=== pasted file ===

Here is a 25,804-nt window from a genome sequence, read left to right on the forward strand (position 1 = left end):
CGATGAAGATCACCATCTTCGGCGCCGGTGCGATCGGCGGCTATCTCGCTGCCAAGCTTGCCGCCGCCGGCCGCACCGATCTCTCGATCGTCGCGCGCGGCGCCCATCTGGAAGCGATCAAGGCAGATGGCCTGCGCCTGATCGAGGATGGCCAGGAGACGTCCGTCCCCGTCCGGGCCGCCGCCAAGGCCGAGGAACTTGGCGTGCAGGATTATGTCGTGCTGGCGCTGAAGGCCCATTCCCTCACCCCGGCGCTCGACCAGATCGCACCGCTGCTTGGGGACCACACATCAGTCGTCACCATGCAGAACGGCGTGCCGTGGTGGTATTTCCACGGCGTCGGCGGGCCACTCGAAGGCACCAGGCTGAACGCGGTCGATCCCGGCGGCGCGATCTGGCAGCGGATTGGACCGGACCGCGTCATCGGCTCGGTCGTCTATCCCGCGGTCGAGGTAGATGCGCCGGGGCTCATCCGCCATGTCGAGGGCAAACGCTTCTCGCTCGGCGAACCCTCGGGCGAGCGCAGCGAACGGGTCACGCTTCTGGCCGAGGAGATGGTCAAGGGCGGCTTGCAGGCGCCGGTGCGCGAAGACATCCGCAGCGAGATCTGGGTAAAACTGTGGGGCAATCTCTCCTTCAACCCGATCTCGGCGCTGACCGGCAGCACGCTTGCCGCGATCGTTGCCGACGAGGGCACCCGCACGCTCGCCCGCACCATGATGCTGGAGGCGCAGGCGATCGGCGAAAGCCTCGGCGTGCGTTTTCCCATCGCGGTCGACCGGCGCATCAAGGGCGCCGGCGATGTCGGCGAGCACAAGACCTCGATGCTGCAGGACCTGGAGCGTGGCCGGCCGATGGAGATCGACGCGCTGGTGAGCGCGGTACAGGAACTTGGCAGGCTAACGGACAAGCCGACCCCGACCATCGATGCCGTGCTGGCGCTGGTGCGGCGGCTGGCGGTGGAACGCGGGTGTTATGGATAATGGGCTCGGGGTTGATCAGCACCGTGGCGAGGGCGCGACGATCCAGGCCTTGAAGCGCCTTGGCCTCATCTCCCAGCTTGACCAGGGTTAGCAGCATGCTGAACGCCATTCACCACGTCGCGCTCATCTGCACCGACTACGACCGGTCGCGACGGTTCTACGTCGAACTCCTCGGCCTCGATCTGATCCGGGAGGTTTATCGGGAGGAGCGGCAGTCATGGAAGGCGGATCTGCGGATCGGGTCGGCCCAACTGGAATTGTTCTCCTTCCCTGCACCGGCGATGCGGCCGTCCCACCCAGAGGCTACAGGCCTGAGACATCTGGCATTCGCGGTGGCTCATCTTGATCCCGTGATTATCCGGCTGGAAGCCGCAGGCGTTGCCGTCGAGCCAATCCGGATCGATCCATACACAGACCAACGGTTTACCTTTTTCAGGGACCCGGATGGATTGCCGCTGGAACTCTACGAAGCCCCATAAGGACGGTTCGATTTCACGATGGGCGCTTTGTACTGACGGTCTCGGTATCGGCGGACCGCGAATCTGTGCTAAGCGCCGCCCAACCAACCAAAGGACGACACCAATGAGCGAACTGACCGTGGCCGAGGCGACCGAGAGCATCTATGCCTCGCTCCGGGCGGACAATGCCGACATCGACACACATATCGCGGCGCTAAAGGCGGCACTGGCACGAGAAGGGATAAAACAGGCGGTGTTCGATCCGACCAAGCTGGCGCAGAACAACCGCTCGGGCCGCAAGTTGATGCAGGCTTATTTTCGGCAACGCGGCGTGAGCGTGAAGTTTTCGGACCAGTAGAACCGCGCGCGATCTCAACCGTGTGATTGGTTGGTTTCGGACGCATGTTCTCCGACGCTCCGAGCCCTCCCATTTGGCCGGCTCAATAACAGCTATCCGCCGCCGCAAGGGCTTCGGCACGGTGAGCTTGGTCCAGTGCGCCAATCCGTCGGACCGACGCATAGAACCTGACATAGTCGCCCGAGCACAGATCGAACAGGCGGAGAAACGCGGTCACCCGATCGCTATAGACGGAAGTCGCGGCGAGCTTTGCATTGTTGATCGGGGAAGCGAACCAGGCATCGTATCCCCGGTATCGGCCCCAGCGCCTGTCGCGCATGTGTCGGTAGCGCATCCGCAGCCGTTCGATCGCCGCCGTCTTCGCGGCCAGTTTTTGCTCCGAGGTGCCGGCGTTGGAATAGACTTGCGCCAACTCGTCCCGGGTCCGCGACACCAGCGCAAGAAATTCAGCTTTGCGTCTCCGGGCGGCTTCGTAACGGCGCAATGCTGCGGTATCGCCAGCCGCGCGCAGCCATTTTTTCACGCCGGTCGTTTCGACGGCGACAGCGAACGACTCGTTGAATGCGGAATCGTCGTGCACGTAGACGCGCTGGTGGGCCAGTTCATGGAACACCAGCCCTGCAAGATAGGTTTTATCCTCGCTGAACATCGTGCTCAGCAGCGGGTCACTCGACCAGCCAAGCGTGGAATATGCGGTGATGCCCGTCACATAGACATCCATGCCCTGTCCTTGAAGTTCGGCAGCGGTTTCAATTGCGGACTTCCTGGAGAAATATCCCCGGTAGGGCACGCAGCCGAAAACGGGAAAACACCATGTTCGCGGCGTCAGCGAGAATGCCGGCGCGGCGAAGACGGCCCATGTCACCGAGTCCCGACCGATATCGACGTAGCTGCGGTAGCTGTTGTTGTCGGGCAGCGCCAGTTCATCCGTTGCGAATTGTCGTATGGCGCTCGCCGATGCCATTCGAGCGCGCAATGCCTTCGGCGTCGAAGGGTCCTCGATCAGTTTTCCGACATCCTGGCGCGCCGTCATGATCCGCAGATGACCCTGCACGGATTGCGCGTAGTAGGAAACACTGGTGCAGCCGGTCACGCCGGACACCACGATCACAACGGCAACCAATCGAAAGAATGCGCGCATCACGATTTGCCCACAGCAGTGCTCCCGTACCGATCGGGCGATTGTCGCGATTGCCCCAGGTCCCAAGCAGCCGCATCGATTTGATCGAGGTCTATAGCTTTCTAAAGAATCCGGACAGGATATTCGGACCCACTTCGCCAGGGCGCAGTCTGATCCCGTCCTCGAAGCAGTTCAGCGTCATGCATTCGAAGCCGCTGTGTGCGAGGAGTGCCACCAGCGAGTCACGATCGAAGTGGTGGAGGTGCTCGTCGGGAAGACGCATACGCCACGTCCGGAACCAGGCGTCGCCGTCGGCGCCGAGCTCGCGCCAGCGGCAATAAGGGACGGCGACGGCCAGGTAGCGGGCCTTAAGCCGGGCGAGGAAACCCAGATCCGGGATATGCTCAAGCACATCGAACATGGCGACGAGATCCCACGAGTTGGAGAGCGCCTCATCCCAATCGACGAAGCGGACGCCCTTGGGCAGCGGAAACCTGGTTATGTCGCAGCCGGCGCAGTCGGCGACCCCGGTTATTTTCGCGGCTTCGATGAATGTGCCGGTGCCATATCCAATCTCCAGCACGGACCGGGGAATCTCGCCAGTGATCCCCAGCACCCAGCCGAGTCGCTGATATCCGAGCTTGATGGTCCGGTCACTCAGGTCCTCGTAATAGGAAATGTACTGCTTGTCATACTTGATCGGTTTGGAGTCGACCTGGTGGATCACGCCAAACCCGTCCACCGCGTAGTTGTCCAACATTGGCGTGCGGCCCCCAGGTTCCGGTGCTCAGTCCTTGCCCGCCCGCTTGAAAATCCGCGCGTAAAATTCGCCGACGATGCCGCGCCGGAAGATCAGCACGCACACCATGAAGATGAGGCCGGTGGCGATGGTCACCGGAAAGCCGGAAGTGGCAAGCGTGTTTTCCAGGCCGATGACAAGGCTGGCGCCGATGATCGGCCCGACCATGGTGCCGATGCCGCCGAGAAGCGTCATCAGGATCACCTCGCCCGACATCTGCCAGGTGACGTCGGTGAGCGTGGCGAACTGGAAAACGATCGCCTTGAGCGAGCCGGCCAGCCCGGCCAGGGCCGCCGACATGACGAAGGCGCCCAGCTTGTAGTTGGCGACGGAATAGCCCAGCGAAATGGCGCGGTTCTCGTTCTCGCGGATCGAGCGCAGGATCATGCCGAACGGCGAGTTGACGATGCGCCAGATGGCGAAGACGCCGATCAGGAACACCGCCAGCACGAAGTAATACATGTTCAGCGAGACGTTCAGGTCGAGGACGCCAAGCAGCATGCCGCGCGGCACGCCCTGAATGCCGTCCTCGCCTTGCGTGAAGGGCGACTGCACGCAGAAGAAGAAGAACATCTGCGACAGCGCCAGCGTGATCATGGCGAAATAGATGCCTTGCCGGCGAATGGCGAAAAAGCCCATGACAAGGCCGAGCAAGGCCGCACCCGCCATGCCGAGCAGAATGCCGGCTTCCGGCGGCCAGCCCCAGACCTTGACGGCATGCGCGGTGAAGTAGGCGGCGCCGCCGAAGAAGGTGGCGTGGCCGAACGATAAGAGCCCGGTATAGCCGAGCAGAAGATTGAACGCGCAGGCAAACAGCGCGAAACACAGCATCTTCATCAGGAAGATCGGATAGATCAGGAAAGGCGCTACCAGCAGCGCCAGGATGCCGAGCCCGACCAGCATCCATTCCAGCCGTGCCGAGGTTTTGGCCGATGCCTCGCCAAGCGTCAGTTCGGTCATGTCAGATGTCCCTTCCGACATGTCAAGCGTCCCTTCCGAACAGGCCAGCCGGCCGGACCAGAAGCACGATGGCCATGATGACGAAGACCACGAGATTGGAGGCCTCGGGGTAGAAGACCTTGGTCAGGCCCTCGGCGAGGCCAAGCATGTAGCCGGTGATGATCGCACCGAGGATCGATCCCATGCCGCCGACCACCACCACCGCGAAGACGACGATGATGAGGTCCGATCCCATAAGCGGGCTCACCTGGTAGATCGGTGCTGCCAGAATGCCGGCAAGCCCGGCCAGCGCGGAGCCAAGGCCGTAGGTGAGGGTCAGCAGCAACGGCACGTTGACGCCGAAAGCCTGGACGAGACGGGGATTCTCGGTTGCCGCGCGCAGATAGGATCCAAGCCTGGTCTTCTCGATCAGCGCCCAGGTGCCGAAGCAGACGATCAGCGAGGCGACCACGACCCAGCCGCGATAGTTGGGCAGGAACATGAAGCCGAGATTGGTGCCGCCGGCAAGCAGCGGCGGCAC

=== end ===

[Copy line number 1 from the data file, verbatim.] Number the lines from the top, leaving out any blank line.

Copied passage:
Here is a 25,804-nt window from a genome sequence, read left to right on the forward strand (position 1 = left end):